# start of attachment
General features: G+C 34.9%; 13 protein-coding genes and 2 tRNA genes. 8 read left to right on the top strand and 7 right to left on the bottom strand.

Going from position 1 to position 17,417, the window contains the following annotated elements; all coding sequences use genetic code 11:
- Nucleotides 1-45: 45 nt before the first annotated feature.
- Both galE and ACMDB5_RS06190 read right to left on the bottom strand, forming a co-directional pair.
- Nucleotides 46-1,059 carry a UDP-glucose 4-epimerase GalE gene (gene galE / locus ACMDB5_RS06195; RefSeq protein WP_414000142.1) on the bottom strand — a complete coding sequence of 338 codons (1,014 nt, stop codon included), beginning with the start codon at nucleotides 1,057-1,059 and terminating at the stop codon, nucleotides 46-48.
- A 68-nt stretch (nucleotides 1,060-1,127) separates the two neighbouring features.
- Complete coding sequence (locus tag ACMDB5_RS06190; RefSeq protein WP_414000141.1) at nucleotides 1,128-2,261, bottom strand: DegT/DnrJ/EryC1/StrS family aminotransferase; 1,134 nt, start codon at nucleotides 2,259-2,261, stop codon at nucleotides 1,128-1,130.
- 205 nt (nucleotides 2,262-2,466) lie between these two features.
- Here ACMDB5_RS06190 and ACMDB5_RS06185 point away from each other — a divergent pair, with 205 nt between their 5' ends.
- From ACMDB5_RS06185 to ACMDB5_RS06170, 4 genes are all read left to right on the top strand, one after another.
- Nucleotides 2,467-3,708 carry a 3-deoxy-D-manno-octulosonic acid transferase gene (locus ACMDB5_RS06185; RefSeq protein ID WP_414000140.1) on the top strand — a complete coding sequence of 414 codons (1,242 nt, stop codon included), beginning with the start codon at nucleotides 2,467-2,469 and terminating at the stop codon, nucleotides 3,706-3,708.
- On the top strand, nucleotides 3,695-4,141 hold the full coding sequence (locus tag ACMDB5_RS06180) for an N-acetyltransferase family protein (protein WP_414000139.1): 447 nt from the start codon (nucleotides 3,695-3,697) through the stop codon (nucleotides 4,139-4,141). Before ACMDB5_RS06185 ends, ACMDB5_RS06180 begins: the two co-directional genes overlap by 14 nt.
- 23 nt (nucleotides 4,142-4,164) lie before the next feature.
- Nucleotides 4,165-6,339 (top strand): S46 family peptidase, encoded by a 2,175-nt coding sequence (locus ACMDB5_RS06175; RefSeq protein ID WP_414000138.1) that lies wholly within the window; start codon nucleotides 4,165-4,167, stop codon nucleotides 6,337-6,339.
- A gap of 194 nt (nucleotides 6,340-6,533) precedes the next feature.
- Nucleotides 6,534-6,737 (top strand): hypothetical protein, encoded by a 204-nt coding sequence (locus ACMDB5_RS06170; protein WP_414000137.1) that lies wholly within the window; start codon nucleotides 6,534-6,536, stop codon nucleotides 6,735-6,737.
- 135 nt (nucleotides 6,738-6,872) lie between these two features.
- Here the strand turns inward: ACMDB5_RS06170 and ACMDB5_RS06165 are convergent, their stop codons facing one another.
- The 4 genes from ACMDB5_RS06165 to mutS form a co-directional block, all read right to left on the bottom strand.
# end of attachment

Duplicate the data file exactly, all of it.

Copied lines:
General features: G+C 34.9%; 13 protein-coding genes and 2 tRNA genes. 8 read left to right on the top strand and 7 right to left on the bottom strand.

Going from position 1 to position 17,417, the window contains the following annotated elements; all coding sequences use genetic code 11:
- Nucleotides 1-45: 45 nt before the first annotated feature.
- Both galE and ACMDB5_RS06190 read right to left on the bottom strand, forming a co-directional pair.
- Nucleotides 46-1,059 carry a UDP-glucose 4-epimerase GalE gene (gene galE / locus ACMDB5_RS06195; RefSeq protein WP_414000142.1) on the bottom strand — a complete coding sequence of 338 codons (1,014 nt, stop codon included), beginning with the start codon at nucleotides 1,057-1,059 and terminating at the stop codon, nucleotides 46-48.
- A 68-nt stretch (nucleotides 1,060-1,127) separates the two neighbouring features.
- Complete coding sequence (locus tag ACMDB5_RS06190; RefSeq protein WP_414000141.1) at nucleotides 1,128-2,261, bottom strand: DegT/DnrJ/EryC1/StrS family aminotransferase; 1,134 nt, start codon at nucleotides 2,259-2,261, stop codon at nucleotides 1,128-1,130.
- 205 nt (nucleotides 2,262-2,466) lie between these two features.
- Here ACMDB5_RS06190 and ACMDB5_RS06185 point away from each other — a divergent pair, with 205 nt between their 5' ends.
- From ACMDB5_RS06185 to ACMDB5_RS06170, 4 genes are all read left to right on the top strand, one after another.
- Nucleotides 2,467-3,708 carry a 3-deoxy-D-manno-octulosonic acid transferase gene (locus ACMDB5_RS06185; RefSeq protein ID WP_414000140.1) on the top strand — a complete coding sequence of 414 codons (1,242 nt, stop codon included), beginning with the start codon at nucleotides 2,467-2,469 and terminating at the stop codon, nucleotides 3,706-3,708.
- On the top strand, nucleotides 3,695-4,141 hold the full coding sequence (locus tag ACMDB5_RS06180) for an N-acetyltransferase family protein (protein WP_414000139.1): 447 nt from the start codon (nucleotides 3,695-3,697) through the stop codon (nucleotides 4,139-4,141). Before ACMDB5_RS06185 ends, ACMDB5_RS06180 begins: the two co-directional genes overlap by 14 nt.
- 23 nt (nucleotides 4,142-4,164) lie before the next feature.
- Nucleotides 4,165-6,339 (top strand): S46 family peptidase, encoded by a 2,175-nt coding sequence (locus ACMDB5_RS06175; RefSeq protein ID WP_414000138.1) that lies wholly within the window; start codon nucleotides 4,165-4,167, stop codon nucleotides 6,337-6,339.
- A gap of 194 nt (nucleotides 6,340-6,533) precedes the next feature.
- Nucleotides 6,534-6,737 (top strand): hypothetical protein, encoded by a 204-nt coding sequence (locus ACMDB5_RS06170; protein WP_414000137.1) that lies wholly within the window; start codon nucleotides 6,534-6,536, stop codon nucleotides 6,735-6,737.
- 135 nt (nucleotides 6,738-6,872) lie between these two features.
- Here the strand turns inward: ACMDB5_RS06170 and ACMDB5_RS06165 are convergent, their stop codons facing one another.
- The 4 genes from ACMDB5_RS06165 to mutS form a co-directional block, all read right to left on the bottom strand.